Numbers 10, 16-17, 21, 26, 45, 50
Built in 1831 on an old path called the ‘Passage de l’Ouest‘ and owned by Alexis Vavin, a lawyer who became a politician and moved from being a liberal in the 1840s to becoming a monarchist in 1849, the street now runs from the Luxembourg Gardens to cut across the Boulevard Raspail and end on the Boulevard du Montparnasse.
An architectural draughtsman, Eugène Chemalé (1838-?), a mutualist and supporter of Proudhon, lived at No. 10. He was elected to the Paris committee of the International Working Men’s Association (IWMA) established in France in January 1865. At its first 1866 congress held in Geneva, he successfully opposed giving the State authority to educate children, unless their father could not do it. In February 1868 he was arrested and fined for participating in an illegal organisation.
During the Bloody Week of May 1871 a barricade was built and defended for two days against the Versaillais troops between Nos. 16 and 17. On 23 May, when forced to reteat, the Communards blew up their stock of ammunition.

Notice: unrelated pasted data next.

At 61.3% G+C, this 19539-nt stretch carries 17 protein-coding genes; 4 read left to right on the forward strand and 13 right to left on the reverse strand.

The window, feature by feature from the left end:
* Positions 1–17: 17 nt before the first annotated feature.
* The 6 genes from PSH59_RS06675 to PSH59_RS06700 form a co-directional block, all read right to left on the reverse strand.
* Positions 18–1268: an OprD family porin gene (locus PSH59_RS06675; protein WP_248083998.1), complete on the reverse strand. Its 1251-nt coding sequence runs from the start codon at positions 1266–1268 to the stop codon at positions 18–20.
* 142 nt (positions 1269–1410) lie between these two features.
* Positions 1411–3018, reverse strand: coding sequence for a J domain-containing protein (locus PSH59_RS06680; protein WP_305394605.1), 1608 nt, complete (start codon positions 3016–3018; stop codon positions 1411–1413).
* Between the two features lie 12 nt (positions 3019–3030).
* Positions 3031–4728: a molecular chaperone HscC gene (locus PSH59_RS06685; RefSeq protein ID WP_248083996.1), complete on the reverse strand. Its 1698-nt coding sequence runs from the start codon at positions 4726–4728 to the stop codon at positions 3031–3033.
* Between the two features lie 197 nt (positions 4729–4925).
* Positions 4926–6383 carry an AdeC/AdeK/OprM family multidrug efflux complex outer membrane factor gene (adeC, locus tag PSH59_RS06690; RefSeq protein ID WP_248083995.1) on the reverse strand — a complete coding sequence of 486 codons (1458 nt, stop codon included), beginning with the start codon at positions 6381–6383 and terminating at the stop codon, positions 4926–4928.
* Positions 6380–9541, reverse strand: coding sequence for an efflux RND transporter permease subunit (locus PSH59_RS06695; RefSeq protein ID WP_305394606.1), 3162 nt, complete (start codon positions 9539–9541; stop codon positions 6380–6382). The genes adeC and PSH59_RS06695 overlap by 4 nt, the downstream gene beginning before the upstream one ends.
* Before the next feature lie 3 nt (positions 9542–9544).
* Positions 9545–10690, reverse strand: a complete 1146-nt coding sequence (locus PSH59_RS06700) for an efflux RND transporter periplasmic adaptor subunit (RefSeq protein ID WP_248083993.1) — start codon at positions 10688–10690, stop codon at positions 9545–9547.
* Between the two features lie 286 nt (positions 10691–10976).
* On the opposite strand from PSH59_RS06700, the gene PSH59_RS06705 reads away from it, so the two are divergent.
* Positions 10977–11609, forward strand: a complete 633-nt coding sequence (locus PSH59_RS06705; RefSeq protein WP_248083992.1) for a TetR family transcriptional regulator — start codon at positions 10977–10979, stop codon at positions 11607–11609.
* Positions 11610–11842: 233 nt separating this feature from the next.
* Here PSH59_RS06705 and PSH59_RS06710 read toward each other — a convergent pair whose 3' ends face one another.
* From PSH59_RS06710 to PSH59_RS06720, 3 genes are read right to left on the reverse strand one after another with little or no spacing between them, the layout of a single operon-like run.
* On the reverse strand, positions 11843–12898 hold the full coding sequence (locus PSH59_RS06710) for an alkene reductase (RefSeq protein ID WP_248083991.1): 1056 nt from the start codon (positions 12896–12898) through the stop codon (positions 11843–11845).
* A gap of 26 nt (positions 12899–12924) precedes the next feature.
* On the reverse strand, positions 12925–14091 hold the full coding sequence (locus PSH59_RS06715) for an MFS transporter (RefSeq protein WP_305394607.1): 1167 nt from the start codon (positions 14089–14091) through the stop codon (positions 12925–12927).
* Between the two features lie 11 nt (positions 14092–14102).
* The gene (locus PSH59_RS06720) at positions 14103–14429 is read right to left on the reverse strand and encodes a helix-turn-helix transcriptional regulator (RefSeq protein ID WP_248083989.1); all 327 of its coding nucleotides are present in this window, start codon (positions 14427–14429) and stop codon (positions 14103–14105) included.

After Sartre was called up in October 1939, Simone de Beauvoir moved to the Denmark Hotel at No. 21. Along with many other Parisians she fled the city in June 1940 and, after spending July to September back in her grandmother’s flat in the Avenue Denfert-Rochereau, she returned to the Danemark there during the harsh winter of 1940-41 because it provided a little heat.
One of the few Communards with extensive military experience, the Polish General Jaroslaw Dombrowski (1836-1871) who was mortally wounded on the Rue Myrha barricade on May 23, lived at No 45. He too was a member of the IWMA. He had been given command over the Commune’s defences on the right bank.
The American leftist feminist and journalist, Louise Bryant, who married John Reed in 1916, and covered the Russian Revolution and aftermath, died in No 50. on January 6 1936.